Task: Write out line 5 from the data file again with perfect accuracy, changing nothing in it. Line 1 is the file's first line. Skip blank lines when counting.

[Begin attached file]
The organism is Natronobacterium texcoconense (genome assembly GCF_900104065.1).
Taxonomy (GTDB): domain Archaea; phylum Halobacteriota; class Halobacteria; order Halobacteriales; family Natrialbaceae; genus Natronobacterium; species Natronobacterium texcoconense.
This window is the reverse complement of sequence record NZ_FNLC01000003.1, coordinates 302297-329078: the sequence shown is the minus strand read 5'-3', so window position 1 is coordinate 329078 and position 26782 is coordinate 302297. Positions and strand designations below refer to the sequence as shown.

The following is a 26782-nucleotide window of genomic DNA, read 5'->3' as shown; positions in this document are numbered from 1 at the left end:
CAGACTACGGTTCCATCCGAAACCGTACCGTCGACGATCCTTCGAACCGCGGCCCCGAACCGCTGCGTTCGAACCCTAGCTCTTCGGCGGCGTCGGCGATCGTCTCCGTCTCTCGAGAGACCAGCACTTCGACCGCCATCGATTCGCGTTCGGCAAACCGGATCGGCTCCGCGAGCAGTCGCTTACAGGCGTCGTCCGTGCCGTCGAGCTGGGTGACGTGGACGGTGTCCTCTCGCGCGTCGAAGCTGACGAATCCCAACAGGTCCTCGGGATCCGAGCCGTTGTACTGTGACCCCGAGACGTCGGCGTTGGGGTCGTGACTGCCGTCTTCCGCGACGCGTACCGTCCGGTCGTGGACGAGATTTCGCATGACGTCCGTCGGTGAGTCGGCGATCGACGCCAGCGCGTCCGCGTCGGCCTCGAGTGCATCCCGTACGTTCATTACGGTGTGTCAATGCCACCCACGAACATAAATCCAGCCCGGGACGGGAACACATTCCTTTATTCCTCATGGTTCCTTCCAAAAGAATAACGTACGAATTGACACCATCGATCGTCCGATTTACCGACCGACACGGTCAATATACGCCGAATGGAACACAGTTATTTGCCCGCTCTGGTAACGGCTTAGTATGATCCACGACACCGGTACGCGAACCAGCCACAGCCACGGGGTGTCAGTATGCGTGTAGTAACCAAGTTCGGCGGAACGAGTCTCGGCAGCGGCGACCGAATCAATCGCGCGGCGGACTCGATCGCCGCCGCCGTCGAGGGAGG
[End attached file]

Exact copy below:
CAGACTACGGTTCCATCCGAAACCGTACCGTCGACGATCCTTCGAACCGCGGCCCCGAACCGCTGCGTTCGAACCCTAGCTCTTCGGCGGCGTCGGCGATCGTCTCCGTCTCTCGAGAGACCAGCACTTCGACCGCCATCGATTCGCGTTCGGCAAACCGGATCGGCTCCGCGAGCAGTCGCTTACAGGCGTCGTCCGTGCCGTCGAGCTGGGTGACGTGGACGGTGTCCTCTCGCGCGTCGAAGCTGACGAATCCCAACAGGTCCTCGGGATCCGAGCCGTTGTACTGTGACCCCGAGACGTCGGCGTTGGGGTCGTGACTGCCGTCTTCCGCGACGCGTACCGTCCGGTCGTGGACGAGATTTCGCATGACGTCCGTCGGTGAGTCGGCGATCGACGCCAGCGCGTCCGCGTCGGCCTCGAGTGCATCCCGTACGTTCATTACGGTGTGTCAATGCCACCCACGAACATAAATCCAGCCCGGGACGGGAACACATTCCTTTATTCCTCATGGTTCCTTCCAAAAGAATAACGTACGAATTGACACCATCGATCGTCCGATTTACCGACCGACACGGTCAATATACGCCGAATGGAACACAGTTATTTGCCCGCTCTGGTAACGGCTTAGTATGATCCACGACACCGGTACGCGAACCAGCCACAGCCACGGGGTGTCAGTATGCGTGTAGTAACCAAGTTCGGCGGAACGAGTCTCGGCAGCGGCGACCGAATCAATCGCGCGGCGGACTCGATCGCCGCCGCCGTCGAGGGAGG